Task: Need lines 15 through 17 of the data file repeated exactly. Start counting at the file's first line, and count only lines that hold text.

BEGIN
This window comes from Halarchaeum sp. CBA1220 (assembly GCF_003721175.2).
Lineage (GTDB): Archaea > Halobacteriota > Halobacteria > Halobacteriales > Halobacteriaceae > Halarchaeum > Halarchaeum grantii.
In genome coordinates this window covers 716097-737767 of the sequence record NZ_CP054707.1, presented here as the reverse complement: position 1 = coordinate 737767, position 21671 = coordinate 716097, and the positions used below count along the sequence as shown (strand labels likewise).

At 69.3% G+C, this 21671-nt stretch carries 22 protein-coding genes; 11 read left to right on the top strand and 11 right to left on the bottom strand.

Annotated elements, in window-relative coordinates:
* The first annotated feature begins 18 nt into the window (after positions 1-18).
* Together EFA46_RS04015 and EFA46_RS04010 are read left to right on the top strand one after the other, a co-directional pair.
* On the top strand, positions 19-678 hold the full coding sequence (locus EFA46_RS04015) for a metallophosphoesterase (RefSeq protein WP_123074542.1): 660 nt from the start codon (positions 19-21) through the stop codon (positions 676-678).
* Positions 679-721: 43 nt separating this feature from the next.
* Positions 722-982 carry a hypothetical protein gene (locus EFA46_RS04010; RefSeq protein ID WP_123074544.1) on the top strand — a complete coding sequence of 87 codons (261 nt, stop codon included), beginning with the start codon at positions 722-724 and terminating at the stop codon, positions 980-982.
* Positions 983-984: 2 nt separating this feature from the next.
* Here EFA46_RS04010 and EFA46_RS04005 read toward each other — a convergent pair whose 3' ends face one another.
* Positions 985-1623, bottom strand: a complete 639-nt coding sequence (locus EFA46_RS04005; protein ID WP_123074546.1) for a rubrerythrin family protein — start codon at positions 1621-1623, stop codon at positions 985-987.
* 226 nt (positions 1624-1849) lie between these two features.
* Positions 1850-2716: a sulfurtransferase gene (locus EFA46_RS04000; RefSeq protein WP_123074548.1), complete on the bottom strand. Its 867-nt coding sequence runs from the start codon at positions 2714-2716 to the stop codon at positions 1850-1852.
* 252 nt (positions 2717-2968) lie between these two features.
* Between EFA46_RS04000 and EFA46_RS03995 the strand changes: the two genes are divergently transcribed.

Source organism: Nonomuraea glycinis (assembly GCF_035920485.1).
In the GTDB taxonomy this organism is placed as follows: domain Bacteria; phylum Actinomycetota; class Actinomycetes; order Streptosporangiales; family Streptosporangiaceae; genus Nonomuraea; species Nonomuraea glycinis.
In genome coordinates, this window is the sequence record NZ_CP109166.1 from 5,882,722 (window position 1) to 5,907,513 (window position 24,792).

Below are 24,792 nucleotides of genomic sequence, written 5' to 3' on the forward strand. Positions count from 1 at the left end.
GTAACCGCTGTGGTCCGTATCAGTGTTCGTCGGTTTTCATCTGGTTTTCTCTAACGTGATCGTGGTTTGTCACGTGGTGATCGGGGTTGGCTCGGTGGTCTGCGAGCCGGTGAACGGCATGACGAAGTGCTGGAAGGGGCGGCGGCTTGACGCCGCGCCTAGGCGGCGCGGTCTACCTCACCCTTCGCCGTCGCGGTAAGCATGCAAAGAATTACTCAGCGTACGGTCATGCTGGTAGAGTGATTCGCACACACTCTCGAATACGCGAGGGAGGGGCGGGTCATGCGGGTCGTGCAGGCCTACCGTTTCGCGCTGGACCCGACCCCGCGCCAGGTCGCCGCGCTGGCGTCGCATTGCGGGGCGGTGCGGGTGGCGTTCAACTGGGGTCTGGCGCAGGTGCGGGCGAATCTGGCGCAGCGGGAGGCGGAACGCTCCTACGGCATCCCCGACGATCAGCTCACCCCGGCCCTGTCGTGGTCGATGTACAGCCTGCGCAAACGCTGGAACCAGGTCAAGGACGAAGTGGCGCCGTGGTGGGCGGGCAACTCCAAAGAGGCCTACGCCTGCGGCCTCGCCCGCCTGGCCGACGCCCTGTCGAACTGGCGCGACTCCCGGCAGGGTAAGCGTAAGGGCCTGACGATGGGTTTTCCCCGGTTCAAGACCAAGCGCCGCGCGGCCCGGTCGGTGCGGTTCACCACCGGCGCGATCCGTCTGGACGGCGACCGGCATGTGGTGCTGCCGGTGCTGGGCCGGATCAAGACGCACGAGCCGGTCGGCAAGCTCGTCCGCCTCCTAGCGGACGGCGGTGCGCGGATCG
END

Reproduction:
* Positions 1850-2716: a sulfurtransferase gene (locus EFA46_RS04000; RefSeq protein WP_123074548.1), complete on the bottom strand. Its 867-nt coding sequence runs from the start codon at positions 2714-2716 to the stop codon at positions 1850-1852.
* 252 nt (positions 2717-2968) lie between these two features.
* Between EFA46_RS04000 and EFA46_RS03995 the strand changes: the two genes are divergently transcribed.